CPEC consists of “one belt, three passages, two axes and five functional zones” in terms of its spatial layout. “One Belt” refers to the belt which consists of zone area of the CPEC and the economic cluster area of industries, population and cities. It runs from Kashgar to Karachi and Gwadar on the Arabian Sea. “Three Passages” refers to the eastern, central and western routes. Eastern Route consists of railway-highway network from Islamabad to Karachi via Lahore, Faisalabad, Multan, Sukkur and Hyderabad and is considered as the main traffic artery of the corridor. Central Route starts from Islamabad to Karachi via Daria Khan, Jacobabad and Khuzdar through N25 or to Gwadar through M8. Western Route starts from Islamabad to Gwadar via D.I.Khan, Quetta, Basima and Hoshab. “Two Axes” refers to two east-west development axes in the corridor: Lahore – Islamabad – Peshawar” and “Karachi-Gwadar” development axes.
Once implemented CPEC has the potential of transforming Pakistan’s economy from a low growth mode (3-4%) to a higher and sustainable growth economy with low inflation, removing key infrastructural bottlenecks (energy, roads, highways, railways etc.), promoting balanced regional growth and development, shaping new industry clusters, improving living standards and social stability, and promoting regional connectivity.
The Corridor is expected to fuel economic growth of Pakistan by adding 2.0 percentage point to its growth between 2016 and 2020; another 1.5 percentage point between 2020 and 2030. It is likely to create 800,000 to 1.0 million new jobs. The length of newly built or upgraded roads and railways should reach 3871 km and 1529km, respectively. Power generated by newly built sources will reach 19.785 million KW, and length of optical fiber Cable will reach 2084km.
Under CPEC, various Pakistani industries will benefit.The garment and textile industry will be developed in Kashgar Economic Development Zone through importing raw materials from Pakistan. Textile and Garment Centers or EPZ will be built in Lahore and Karachi. To enrich cotton textile varieties, investment should focus in producing top grade cotton yarn, printing and dyeing fabrics, Jean fabric and Knitted fabric. Household Appliances Industry appears to have a bright future. Living conditions of Pakistani people will be improving gradually.
Some Chinese enterprises have already established plants in Pakistan. A household appliance industrial park will be established near Lahore through joint ventures. They will move from assembling imported parts to producing them locally. The demand for cement will continue to rise because of the rising construction activity. More investment can be made in cement industry to meet the growing demand for the CPEC – related construction projects. Mineral Exploration is another area where Chinese enterprises will have interest. Industrial Park Construction along the corridor should be considered by Pakistani-Chinese investors.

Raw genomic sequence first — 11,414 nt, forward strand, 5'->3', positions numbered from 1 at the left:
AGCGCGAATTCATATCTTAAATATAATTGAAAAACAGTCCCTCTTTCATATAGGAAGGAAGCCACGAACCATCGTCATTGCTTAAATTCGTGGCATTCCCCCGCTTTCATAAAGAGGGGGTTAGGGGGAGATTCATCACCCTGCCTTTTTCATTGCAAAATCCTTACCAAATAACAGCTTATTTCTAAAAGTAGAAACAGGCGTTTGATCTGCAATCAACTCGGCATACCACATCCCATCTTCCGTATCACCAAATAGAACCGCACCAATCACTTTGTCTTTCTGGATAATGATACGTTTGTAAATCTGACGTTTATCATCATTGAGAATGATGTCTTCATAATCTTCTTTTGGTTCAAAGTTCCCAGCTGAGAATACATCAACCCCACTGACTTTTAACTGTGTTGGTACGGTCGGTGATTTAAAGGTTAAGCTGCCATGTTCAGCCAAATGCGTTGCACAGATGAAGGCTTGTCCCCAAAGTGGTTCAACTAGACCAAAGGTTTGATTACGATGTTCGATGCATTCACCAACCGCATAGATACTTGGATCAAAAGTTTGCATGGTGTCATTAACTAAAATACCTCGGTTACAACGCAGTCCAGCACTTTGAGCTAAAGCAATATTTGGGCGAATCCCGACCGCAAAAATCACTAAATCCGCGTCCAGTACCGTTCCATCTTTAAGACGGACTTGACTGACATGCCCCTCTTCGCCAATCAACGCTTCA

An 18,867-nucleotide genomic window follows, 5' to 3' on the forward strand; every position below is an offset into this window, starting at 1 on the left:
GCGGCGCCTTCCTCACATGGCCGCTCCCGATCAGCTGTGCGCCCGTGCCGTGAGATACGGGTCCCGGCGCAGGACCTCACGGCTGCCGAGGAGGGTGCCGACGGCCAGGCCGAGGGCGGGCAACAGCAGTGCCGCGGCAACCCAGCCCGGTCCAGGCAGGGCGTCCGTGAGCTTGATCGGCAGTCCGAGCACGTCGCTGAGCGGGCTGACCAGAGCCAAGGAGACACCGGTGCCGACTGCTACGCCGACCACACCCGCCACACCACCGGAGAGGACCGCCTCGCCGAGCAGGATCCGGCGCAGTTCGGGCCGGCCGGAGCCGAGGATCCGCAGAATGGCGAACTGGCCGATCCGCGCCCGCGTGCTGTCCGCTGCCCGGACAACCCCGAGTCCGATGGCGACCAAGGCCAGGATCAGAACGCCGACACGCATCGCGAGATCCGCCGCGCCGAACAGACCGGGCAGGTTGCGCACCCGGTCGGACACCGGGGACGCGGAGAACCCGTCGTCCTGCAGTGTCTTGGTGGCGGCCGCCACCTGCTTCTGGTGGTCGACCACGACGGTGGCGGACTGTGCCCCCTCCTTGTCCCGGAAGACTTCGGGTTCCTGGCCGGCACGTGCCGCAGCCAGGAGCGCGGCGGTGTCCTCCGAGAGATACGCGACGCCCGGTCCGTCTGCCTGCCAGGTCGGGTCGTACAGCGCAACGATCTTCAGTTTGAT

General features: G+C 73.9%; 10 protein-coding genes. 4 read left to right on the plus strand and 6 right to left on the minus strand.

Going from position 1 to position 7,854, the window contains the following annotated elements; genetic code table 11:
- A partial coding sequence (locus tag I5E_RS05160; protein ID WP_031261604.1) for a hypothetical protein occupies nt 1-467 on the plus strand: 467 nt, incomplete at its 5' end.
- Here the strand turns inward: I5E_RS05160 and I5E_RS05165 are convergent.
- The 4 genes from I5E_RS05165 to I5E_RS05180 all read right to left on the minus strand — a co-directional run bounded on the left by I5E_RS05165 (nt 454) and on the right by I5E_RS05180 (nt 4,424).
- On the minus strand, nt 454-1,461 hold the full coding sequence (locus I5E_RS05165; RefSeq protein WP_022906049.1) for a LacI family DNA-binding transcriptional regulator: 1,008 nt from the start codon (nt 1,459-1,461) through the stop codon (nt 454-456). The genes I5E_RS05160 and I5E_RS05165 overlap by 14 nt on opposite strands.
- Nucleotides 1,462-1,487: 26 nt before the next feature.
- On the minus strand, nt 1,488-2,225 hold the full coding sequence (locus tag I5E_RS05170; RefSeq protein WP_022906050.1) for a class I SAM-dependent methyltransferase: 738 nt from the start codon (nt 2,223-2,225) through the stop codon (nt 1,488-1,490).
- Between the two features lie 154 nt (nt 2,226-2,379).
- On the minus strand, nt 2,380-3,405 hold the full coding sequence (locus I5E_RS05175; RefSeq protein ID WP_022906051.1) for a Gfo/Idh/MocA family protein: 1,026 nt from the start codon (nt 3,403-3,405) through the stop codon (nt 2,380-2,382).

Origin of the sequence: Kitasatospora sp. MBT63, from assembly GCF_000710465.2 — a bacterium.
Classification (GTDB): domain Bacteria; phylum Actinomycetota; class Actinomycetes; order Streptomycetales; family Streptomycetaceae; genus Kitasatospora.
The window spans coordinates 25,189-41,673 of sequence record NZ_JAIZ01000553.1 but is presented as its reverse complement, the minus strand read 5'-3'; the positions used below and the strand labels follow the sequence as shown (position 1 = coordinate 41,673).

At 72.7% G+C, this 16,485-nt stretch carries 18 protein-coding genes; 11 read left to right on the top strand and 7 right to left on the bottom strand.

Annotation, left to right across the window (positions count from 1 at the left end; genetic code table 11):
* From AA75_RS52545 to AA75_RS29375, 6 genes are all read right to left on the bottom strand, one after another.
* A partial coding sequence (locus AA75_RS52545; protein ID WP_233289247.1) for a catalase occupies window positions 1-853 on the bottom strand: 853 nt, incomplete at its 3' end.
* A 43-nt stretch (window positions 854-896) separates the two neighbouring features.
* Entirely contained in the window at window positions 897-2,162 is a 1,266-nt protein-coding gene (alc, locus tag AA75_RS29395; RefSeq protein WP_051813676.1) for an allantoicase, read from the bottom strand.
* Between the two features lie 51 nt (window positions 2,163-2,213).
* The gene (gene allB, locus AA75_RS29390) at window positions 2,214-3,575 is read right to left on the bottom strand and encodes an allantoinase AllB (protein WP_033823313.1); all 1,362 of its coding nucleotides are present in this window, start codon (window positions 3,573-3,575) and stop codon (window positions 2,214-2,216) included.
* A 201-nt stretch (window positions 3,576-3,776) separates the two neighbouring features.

For food security, agricultural modernization should be promoted along the corridor. Key target is to increase per acre yield of rice, wheat, cotton and sugarcane and the output of livestock and dairy sectors including fish and shrimp. Organic and chemical fertilizer production should be developed around Lahore and Karachi. A modern agricultural demonstration zone should be built in the Quetta and Gwadar regions to lead local agricultural development. To increase farm employment along the corridor, efforts will be made to focus on developing agricultural product processing. By introducing modern agricultural product processing equipment and facilities, an agricultural industry cluster could be built around Islamabad, Lahore and Karachi. To reduce losses of fresh agricultural produce and increase local farm income, agricultural produce warehousing and logistics facilities be built in Peshawar, Islamabad, Lahore and Gwadar.
Gwadar Port infrastructure will be improved for fishery production. Epidemic disease prevention and control related to agricultural produce should be developed in Faisalabad and Lahore. Coastal tourism development has enormous potential under CPEC. Coastal tour line is Keti Bundar-Karachi-Somiani-Ormara-Gwadar-Jiwani. Landmark hotels, golf courses, high-end nursing homes, race courses and a hot air balloon facility along coastal city tourism zone are mostly likely to be built.
Financial cooperation will play an important role in economic corridor construction and operation. Multi-level cooperation includes Central bank cooperation for establishing bilateral payment and settlement to ease pressure on foreign exchange reserves. Business Organization Cooperation will take place where Chinese financial institutions can lead the syndicated loans of international financial institutions. And Cooperation in Financial Markets are likely where the two countries can open their bond market.